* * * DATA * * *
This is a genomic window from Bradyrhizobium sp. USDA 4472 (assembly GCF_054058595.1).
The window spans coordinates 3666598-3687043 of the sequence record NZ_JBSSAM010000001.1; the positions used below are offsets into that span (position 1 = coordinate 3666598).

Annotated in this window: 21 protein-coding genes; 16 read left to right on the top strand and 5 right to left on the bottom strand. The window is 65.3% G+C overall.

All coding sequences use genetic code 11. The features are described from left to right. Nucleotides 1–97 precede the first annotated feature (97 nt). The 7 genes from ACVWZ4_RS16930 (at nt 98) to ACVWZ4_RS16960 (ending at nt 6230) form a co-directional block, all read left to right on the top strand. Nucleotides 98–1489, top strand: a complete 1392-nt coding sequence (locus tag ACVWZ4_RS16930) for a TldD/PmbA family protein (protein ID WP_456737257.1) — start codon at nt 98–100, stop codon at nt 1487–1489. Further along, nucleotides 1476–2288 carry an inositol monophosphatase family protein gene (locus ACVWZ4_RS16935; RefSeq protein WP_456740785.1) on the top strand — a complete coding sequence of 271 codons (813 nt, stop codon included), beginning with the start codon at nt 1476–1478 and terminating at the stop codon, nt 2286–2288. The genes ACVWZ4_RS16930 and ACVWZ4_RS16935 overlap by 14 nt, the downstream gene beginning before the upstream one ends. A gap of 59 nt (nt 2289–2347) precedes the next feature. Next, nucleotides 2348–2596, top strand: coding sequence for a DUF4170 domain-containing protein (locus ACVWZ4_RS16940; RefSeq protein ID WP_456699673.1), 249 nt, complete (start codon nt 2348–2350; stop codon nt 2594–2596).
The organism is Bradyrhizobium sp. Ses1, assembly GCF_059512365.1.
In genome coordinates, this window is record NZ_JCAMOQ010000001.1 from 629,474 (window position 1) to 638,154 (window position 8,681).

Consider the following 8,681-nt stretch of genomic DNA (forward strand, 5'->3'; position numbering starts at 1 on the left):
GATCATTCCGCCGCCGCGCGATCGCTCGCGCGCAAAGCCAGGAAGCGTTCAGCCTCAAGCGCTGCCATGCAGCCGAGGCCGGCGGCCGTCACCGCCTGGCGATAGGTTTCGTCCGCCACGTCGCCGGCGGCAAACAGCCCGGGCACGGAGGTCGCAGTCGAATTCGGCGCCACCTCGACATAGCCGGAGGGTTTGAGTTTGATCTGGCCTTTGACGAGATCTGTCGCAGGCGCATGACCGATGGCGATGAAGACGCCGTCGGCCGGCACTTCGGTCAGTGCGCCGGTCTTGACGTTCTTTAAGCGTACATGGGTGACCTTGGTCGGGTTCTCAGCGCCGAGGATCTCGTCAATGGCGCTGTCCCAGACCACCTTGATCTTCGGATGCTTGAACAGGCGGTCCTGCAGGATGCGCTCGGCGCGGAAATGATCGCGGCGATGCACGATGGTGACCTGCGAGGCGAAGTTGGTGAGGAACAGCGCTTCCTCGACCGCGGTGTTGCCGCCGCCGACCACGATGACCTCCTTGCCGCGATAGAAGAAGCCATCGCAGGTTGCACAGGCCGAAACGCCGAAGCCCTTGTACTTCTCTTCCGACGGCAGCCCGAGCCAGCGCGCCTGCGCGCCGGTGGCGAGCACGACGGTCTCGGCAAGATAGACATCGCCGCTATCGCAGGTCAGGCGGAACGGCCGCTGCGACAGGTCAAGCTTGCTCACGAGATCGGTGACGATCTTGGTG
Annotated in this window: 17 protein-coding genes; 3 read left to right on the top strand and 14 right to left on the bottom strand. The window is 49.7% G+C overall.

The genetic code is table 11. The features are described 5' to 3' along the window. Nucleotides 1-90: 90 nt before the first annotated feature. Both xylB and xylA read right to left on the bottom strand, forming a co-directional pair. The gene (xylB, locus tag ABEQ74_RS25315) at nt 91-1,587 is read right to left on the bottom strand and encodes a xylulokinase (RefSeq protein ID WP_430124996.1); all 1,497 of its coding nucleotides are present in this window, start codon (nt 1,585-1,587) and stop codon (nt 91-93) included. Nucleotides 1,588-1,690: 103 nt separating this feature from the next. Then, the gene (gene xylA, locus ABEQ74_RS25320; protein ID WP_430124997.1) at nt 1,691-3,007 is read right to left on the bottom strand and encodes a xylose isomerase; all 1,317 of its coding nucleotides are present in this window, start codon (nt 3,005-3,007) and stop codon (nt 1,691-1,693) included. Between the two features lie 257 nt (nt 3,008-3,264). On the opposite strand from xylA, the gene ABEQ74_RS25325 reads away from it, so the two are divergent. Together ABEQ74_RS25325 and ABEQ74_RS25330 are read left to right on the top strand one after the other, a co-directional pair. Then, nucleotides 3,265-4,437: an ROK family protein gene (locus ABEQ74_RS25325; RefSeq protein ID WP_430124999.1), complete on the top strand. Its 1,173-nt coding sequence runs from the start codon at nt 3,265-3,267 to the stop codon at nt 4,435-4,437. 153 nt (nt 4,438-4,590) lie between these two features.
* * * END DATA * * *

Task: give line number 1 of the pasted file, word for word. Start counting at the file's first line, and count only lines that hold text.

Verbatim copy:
This is a genomic window from Bradyrhizobium sp. USDA 4472 (assembly GCF_054058595.1).